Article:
Saturday, September 17, 2016

School Daze: Chapter 2

It was the hectic beginning of my last class of the day. Twenty-three sixth graders had jostled their way through the hall and into their seats in my room. "Record your homework," I reminded them routinely and then--" I stopped, spotting an anomalous sight. "T!" I said. "What're you doin' in here? You're not in my class!"

I paused. T looked upset. "I wish you were," I assured him, but your real teacher will be missing you. What class do you have now?"

With over a hundred kids on the team, by the second week of school, well honestly? By the second day of school I knew who T was, even though I didn't teach him. Not only did his behavior stand out a little in the halls, his teachers had shared several anecdotes to illustrate their concern about him.

My favorite T story came from the science teacher. A few days earlier, in the hubbub of changing seats for a group activity a student inadvertently pushed T, who turned around and punched the other kid in the head. "Hey now!" said my colleague to T. "We never put our hands on another person!" Then she turned to the other student with concern. "Are you all right? Did he hurt you?"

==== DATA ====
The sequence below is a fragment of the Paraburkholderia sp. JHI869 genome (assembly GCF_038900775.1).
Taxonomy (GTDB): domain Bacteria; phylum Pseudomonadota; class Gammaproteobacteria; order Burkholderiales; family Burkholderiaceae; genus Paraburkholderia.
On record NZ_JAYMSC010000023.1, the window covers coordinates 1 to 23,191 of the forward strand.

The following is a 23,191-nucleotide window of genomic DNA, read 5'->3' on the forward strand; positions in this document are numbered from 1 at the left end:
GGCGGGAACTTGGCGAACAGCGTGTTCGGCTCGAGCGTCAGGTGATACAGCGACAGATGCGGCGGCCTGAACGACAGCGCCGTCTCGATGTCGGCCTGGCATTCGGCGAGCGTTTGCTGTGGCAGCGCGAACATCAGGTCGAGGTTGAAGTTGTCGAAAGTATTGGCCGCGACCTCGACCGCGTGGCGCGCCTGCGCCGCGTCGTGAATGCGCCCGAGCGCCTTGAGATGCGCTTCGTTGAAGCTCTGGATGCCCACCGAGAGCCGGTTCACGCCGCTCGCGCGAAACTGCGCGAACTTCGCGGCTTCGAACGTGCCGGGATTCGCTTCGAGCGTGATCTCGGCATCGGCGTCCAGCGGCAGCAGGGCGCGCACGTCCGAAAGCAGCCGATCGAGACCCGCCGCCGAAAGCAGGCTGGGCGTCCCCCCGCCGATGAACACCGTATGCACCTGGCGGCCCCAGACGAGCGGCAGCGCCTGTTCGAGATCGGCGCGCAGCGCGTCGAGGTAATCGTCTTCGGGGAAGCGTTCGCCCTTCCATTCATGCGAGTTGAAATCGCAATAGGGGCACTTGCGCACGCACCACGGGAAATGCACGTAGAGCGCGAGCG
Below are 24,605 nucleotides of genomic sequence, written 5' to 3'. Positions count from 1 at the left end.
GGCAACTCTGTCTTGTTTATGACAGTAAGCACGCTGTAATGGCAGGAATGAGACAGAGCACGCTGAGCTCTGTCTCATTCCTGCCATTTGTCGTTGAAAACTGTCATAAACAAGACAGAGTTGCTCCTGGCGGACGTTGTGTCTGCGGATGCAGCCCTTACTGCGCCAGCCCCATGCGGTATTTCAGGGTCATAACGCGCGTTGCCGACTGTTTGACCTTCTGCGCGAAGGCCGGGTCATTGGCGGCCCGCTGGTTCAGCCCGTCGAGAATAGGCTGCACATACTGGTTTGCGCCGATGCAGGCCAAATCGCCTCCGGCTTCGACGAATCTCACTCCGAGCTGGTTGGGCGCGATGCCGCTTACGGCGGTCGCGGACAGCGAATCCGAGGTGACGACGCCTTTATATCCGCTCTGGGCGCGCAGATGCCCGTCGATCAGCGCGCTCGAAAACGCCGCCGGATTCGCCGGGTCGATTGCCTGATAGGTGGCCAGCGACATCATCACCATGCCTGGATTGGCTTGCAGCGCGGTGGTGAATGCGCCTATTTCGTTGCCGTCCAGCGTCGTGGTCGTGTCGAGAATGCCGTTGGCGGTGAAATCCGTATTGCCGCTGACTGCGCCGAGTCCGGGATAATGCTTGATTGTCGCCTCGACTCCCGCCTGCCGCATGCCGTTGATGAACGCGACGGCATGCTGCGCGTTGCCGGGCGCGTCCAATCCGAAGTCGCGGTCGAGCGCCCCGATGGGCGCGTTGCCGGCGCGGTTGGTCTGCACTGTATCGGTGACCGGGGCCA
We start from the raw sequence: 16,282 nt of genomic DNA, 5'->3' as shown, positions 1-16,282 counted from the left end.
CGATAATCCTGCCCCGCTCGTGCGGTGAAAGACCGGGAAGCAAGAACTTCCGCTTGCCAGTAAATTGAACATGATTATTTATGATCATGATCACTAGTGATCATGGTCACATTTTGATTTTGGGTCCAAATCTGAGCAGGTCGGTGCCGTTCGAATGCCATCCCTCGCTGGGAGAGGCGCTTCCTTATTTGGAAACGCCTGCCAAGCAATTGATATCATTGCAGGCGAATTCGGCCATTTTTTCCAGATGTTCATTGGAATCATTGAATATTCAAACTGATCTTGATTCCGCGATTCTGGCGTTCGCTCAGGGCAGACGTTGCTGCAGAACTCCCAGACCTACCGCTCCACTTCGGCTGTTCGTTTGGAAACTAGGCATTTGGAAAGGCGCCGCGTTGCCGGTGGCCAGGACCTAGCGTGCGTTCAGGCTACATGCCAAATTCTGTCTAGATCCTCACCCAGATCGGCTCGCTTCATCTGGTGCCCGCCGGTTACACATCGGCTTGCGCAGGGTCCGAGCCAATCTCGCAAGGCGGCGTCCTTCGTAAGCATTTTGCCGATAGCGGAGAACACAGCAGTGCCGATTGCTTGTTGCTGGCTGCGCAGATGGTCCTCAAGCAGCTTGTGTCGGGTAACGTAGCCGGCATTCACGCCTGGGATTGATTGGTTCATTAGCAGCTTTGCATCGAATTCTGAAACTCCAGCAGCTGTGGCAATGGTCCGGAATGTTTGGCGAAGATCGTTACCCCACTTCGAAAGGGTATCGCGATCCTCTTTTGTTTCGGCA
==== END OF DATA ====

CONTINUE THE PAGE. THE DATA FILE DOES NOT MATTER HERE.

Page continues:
"I'm okay," the boy assured her, rubbing his head. "It didn't hurt."

T reached over and scratched his arm. "How about that?" he challenged him. "Did that hurt?"

Before I continue, let me assure you that the other student was fine, and I do not condone such behavior. But I do find T's reaction a little amusing, mostly because it is so far from the norm.

More than that, though, to me it showed how impulsive T was, and how little self-control he was able to exercise in that situation.

Back in my classroom, T looked panicky. "It was just a mistake!" he chanted over and over as he jumped out of his seat and started to pace.

"I know!" I assured him. "I think you're supposed to be right next door, though, in science."

"Yes!" he said.

"It's okay," I told him as I led him to the right place. "Kids get confused sometimes."

He sighed with relief as he entered the classroom.

Later I considered what his reality must be like: how out of focus must this new school be to him that he could sit, unaware, in a classroom he had never been in before with a teacher and kids he didn't know?

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